Serena Williams and Anger Management

Two years ago, when she was penalized for a foot fault, star tennis player Serena Williams completely lost her temper in a semi-final match at the U. S. Open.  She screamed at the line judge and threatened to stuff a tennis ball down her throat.  Williams’ tantrum continued.  Eventually, the chair umpire ended the match, which Williams was losing badly to Kim Clijsters.

This year, Williams lost her temper again during the women’s final match at the U. S. Open when she was penalized for yelling “Come on!” just as Samantha Stosur was hitting a ball.  Chair umpire Eva Asderaki gave the point to Stosur.  Williams went ballistic, insulting Asderaki and telling her not to even look towards Williams.  At the end of the game, Williams, who had lost, refused to shake the umpire’s hand.

The CBS/ESPN television sports commentators in 2011 have consistently referred to the episode in 2009 as “controversial.”  This euphemism covers up Williams’ refusal to use self-restraint during some tennis matches.  In her press conference after the 2011 match, Williams refused to apologize for her behavior.  She seems to have a sense of entitlement:  as a famous and skillful tennis star, she deserves to win all matches, and any line judge or umpire who stands in her way is an evil racist who deserves any epithets that Williams chooses to hurl.

Most humans have difficulty with anger management, and I include myself in this category.  What I find troubling is that some individuals often cannot accept criticism gracefully and, therefore, allow themselves to lose control and attack other people.  As a college professor, I have worked with students who have sworn at me when I point out sentence fragments in their writing or explain mistakes that they made on a test.  Just as a line judge or umpire’s responsibility is to enforce the rules, my responsibility is to teach important concepts and writing skills.  We cannot do our jobs without criticizing people.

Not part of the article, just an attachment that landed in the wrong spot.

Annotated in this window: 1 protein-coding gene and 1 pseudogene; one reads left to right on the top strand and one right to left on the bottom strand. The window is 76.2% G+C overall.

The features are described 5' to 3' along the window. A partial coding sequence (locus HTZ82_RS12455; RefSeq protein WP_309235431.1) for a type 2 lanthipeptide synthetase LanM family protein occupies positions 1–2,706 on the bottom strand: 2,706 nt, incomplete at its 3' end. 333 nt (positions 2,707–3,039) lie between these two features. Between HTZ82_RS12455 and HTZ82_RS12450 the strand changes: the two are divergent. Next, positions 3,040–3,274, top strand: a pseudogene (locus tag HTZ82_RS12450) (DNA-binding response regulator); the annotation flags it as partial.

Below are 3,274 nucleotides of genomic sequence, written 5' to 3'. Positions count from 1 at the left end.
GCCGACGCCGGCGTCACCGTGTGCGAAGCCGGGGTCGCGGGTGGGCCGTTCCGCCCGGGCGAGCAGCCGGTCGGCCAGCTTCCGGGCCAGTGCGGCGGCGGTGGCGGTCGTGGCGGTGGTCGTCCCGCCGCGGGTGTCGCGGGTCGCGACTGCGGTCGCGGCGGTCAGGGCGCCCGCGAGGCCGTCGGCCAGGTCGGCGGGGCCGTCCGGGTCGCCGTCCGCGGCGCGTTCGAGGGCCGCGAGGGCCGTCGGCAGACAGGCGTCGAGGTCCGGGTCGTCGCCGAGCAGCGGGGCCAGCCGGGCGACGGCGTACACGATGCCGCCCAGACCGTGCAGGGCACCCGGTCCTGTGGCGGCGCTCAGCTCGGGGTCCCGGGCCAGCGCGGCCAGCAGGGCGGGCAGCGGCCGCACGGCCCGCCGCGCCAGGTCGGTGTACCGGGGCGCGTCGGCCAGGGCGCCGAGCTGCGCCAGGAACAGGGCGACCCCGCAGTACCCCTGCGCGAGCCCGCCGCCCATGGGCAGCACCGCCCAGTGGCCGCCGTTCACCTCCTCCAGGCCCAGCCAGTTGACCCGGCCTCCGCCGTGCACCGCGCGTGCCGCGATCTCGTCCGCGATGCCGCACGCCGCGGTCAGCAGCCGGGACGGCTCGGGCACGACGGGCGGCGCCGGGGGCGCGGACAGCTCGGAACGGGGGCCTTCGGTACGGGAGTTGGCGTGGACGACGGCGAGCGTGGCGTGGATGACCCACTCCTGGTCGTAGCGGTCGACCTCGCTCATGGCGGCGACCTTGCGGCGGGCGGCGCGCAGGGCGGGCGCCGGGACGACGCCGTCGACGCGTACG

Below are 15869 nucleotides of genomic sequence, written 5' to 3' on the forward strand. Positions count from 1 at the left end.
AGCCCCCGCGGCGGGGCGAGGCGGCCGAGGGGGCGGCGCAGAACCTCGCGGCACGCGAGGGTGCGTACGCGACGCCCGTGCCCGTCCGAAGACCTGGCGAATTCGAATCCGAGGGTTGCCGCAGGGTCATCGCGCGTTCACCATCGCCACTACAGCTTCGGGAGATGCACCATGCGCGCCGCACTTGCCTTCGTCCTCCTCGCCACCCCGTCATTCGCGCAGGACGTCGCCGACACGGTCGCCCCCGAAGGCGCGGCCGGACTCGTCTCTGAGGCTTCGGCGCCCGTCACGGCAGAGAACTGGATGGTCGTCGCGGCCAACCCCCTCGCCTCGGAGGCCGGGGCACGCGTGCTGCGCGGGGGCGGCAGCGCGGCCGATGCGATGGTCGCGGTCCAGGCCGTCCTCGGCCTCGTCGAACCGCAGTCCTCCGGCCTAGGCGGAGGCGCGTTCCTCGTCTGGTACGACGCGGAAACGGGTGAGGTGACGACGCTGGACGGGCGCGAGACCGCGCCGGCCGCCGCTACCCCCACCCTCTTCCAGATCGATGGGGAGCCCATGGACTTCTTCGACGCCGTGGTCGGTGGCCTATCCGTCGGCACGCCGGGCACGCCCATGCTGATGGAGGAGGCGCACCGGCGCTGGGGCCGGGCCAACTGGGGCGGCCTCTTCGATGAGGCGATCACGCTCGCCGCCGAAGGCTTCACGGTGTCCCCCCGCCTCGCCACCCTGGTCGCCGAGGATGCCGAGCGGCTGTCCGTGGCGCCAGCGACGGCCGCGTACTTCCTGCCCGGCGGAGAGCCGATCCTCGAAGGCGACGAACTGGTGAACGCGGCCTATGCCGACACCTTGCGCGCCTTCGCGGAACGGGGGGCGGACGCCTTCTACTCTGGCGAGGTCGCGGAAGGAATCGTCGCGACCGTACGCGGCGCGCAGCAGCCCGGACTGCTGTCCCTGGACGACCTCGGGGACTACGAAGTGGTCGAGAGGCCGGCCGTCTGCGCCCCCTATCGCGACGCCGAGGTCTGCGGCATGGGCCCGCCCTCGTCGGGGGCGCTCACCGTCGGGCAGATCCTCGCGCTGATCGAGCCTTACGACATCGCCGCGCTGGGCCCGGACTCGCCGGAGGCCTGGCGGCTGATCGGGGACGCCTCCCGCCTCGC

I tell my students that it is okay to be angry at me for criticizing their writing.  However, I urge students to use their anger to motivate them to improve their performance in my class.  That is a constructive way to channel one’s anger.  Similarly, if Williams would use her anger to improve her tennis game, that would be constructive.  But giving herself permission to insult officials in her sport diminishes Williams’ stature and sets a bad example for the many girls and women who admire her.

Photo by Amy McTigue

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